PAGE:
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This was a strong year for GC systems. Here's what is new.
John Hinshaw reviews the new GC instruments and accessories that were on display at Pittcon 2011, which was held this March in Atlanta, Georgia.
The 62nd annual Pittsburgh Conference on Analytical Chemistry and Applied Spectroscopy (Pittcon), March 13–18, 2011, returned to Atlanta, Georgia, for the first time since 1997. I particularly enjoyed Atlanta for the Southern hospitality and food, easy access to and inside the Georgia World Congress Center, and the peach tree blossoms in Centennial Olympic Park. The conference exhibition floor provided some relief for weary aisle-walkers who took the time to hike to the far corners. There I found at various booths free fresh-baked chocolate chip cookies, coffee, croissants, a printed invitation to discuss the field of "chromatology," a new type of chair for surviving trade shows (free demonstrations offered), the usual superhero costumes, and electrical massage demonstrations that had some of us jumping around like Luigi Galvani's 18th-century frogs.
Pittcon total attendance in 2011 increased to 17,199 — up about 300 from 2010. The number of exhibiting companies increased slightly too, as did the number of exhibitor booths. Next year, the Pittsburgh Conference will return to the Orange County Convention Center in Orlando, Florida, March 11–15, 2012. If the next winter season is as inclement and extreme as this year's was, then the week's sojourn at this wandering conference's southernmost latitude will be welcomed enthusiastically.
Overall, 2010–2011 was another strong year for gas chromatography (GC). A number of companies introduced new GC instruments, both for the laboratory and as portable systems, rounded out by a significant number of new and improved automated sampling systems, highperformance mass spectrometry (MS) detectors, and clever time-saving accessories. This year's count of GC products is about even with each of the last two years, which shows that GC remains relatively immune to declining markets while showing significant growth in the high speed, miniature, micro, and portable areas.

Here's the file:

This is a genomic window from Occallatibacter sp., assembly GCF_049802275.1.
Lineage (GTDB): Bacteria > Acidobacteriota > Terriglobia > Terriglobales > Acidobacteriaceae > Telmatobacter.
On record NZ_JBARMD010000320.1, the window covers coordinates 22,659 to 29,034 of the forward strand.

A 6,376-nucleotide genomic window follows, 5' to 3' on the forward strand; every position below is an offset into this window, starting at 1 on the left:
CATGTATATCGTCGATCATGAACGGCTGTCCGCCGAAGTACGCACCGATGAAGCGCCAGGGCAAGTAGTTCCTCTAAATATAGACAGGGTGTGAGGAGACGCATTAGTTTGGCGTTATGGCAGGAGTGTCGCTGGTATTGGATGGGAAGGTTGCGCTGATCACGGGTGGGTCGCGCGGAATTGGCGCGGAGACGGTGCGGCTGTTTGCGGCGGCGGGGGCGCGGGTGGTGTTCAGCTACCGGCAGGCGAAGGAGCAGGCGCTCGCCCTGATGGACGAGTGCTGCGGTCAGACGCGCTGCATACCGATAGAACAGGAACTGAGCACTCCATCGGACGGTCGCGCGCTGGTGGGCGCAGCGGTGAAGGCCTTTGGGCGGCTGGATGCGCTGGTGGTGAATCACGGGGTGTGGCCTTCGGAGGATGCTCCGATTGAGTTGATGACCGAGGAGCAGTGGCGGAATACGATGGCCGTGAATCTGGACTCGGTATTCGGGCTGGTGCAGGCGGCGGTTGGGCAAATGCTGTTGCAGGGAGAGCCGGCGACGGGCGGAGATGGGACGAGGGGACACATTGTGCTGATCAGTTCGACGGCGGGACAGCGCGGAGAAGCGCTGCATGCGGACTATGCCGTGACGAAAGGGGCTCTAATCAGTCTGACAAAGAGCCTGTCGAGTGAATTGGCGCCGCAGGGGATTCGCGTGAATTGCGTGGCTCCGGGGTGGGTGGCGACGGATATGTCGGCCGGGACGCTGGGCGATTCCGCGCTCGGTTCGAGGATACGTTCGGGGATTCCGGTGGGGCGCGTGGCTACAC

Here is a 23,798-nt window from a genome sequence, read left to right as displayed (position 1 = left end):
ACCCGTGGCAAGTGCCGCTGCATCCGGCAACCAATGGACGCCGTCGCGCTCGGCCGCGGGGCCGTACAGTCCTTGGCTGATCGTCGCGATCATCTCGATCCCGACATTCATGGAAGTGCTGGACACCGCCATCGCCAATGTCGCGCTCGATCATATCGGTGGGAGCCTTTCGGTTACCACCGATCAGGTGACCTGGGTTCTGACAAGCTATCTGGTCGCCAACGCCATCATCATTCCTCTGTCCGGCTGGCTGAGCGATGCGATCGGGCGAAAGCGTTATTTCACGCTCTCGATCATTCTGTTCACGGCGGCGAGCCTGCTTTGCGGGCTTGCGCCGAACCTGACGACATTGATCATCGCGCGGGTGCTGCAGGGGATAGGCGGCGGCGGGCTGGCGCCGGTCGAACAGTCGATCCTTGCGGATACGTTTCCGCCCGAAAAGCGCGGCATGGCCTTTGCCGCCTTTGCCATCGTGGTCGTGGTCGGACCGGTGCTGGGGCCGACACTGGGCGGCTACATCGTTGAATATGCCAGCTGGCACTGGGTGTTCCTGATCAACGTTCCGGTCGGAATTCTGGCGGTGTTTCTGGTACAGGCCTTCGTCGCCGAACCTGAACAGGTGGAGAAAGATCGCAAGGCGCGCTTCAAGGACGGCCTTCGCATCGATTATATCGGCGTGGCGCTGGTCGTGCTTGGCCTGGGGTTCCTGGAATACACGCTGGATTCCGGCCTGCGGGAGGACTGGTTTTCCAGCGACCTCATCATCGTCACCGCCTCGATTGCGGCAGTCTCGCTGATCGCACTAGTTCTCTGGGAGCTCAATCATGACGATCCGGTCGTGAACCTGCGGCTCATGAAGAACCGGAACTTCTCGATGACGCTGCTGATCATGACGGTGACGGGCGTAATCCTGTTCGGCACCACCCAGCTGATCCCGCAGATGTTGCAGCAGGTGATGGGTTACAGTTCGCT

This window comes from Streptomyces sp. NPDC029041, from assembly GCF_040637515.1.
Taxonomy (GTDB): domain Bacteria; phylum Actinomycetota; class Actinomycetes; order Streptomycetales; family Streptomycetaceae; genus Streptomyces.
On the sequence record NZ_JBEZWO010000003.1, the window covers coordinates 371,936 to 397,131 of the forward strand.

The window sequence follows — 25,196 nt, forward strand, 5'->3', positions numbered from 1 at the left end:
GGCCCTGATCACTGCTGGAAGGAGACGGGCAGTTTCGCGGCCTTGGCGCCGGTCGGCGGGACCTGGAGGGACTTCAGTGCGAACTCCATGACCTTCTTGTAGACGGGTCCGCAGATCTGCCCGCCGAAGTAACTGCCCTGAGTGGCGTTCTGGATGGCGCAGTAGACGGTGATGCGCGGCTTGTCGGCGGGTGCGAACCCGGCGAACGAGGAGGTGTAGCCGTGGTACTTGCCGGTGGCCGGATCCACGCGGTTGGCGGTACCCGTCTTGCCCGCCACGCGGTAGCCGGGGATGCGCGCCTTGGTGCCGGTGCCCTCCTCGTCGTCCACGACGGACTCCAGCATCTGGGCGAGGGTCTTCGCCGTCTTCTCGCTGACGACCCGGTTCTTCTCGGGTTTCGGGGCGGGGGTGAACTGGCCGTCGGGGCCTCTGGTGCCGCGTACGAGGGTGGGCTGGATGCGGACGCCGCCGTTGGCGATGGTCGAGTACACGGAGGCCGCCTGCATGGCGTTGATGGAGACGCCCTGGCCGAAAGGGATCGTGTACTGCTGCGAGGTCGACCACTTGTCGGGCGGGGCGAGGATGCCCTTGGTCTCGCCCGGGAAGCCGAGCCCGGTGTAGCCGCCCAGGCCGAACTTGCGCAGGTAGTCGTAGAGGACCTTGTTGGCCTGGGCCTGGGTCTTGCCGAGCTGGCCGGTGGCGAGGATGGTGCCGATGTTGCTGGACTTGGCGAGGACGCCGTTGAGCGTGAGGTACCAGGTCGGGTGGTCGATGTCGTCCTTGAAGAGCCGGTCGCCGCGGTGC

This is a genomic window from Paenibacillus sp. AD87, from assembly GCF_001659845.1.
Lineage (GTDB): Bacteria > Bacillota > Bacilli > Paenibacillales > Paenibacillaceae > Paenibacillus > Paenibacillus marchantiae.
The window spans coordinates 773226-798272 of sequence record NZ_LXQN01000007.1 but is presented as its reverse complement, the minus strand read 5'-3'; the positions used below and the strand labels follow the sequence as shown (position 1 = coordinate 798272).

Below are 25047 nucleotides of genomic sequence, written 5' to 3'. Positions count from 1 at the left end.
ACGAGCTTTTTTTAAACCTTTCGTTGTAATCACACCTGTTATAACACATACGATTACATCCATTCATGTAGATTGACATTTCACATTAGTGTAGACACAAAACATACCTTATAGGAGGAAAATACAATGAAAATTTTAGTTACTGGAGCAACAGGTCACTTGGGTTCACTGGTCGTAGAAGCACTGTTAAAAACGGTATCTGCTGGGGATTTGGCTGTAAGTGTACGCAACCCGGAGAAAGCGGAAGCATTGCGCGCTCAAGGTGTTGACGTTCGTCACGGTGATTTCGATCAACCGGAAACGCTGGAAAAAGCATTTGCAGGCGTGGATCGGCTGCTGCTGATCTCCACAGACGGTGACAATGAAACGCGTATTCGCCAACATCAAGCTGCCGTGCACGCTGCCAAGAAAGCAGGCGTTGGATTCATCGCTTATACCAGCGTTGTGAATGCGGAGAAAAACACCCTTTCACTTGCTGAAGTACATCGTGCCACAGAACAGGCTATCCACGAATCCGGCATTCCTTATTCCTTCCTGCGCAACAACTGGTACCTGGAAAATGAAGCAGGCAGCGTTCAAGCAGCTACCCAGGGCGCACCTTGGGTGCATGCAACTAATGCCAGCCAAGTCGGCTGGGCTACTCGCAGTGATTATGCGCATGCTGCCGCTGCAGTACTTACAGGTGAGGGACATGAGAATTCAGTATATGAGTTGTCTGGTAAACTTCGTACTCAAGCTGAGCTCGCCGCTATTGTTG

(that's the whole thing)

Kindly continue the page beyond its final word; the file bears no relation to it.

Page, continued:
Table I: Companies listed
This annual "GC Connections" installment reviews GC instrumentation and accessories shown at this year's Pittcon or introduced during the previous year at conferences such as ASMS or Analytica. For a review of new GC and liquid chromatography columns and related accessories, please see "Column Watch" in the March and April 2011 issues of LCGC, which are available at www.chromatographyonline.com.
The information presented here is based on manufacturers' replies to questionnaires, as well as on additional information from manufacturers' press releases, websites, and product literature, and not upon actual use or experience of the author. During the conference, I took time to stroll around the convention aisles and see some of the new products firsthand as well as discover a number of items that weren't covered by the questionnaires.
Every effort has been made to collect accurate information, but given the preliminary nature of some of the material, LCGC cannot be responsible for errors or omissions. This column cannot be considered to be a complete record of all new GC products shown at this year's Pittcon because not all manufacturers chose to respond to the questionnaire, nor is all of the submitted information included here because of the limited available space and the editors' judgment as to its suitability.
New GC Instruments
The trend in GC instruments at this year's Pittcon ran toward smaller size, reduced environmental impact, less carrier gas and power consumption, and improved ease of use. A list of some of the new instuments on offer is shown in Table II.
Table II: New GC instrument systems
The newest routine laboratory chromatographs feature high-efficiency oven insulation and smaller oven sizes that yield faster heating and cooling rates while using less power and supporting high speeds of analysis. The smaller mini- and micro-GC systems, by their nature, consume less power and carrier gas in a smaller footprint; several were hand-portable.
Table II: New GC instrument systems (continued)